The last ten years have witnessed two revolutions in political organizing: I will identify them as the big data transformation, and the big money transformation. The first is the revolution wrought by the internet and data mining: the use of the internet for organizing, fundraising, spreading news, and voter turn out. This is what is covered in what looks to be a fascinating book, Kleis Nielsen¹s Ground Wars: Personalized Communication in Political Campaigns. The second is the revolution wrought by law, namely, the Supreme Court. In a series of cases culminating in Citizens United, the Supreme Court struck down several democratically passed laws designed to cabin the direct political influence of corporations.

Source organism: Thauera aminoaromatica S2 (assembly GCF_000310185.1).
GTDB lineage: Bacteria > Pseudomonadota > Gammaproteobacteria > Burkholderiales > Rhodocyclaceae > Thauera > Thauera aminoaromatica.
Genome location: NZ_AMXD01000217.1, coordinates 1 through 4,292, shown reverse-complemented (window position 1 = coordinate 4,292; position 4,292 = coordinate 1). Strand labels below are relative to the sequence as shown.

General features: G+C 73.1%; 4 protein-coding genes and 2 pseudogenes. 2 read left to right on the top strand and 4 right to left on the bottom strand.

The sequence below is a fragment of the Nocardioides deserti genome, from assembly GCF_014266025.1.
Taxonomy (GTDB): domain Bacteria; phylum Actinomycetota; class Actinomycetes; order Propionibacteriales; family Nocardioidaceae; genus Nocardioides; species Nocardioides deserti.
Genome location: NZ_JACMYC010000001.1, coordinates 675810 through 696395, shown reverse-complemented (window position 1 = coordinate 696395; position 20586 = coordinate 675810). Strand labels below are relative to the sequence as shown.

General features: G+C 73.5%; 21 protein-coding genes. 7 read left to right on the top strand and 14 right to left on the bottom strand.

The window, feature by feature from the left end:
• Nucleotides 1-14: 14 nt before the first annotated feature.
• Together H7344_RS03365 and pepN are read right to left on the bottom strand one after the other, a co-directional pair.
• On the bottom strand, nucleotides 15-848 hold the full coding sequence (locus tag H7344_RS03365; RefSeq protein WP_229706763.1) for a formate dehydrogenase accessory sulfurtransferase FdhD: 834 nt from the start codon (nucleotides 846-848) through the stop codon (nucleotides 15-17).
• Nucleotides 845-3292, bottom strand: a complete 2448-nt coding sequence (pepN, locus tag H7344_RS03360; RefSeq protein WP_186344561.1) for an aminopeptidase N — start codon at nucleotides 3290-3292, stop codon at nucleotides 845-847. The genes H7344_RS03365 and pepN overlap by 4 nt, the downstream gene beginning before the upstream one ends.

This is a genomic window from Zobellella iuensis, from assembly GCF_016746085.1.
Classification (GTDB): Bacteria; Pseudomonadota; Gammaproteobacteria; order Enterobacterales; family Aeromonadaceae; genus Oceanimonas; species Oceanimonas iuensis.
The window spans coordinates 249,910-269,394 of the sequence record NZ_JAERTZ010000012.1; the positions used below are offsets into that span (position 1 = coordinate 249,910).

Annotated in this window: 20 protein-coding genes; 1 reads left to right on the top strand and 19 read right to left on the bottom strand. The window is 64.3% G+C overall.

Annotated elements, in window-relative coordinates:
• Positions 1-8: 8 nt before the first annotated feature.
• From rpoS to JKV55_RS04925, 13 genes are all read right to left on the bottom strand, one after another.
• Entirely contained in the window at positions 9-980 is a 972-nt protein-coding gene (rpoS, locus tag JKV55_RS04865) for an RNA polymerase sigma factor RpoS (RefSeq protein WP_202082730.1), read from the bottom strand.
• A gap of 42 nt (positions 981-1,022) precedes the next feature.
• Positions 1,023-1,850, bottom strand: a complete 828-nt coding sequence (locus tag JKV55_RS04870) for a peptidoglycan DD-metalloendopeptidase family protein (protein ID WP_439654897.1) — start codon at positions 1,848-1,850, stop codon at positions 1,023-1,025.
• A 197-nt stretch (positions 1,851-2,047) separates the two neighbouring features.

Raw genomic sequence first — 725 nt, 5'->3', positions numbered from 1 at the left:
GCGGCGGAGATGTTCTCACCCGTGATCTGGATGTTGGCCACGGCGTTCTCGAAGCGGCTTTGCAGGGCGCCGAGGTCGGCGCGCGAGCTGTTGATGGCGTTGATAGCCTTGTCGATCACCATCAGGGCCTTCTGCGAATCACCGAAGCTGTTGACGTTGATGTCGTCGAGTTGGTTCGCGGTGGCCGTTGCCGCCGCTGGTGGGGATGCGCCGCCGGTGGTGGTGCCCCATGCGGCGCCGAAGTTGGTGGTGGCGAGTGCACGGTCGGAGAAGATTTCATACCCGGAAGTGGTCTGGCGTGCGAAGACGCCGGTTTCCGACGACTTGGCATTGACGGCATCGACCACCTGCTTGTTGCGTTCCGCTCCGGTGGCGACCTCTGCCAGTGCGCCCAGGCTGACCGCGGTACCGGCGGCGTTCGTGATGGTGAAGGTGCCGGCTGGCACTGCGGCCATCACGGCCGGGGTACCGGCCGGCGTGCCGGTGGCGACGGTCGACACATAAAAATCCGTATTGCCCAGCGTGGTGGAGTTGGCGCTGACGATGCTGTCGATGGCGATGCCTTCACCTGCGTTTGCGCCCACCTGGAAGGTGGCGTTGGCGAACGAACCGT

I am particularly interested in observing the interaction between these two changes, both of which have implications for the institutions of campaigns.
The Big Data change gives relative power to two groups: Continue reading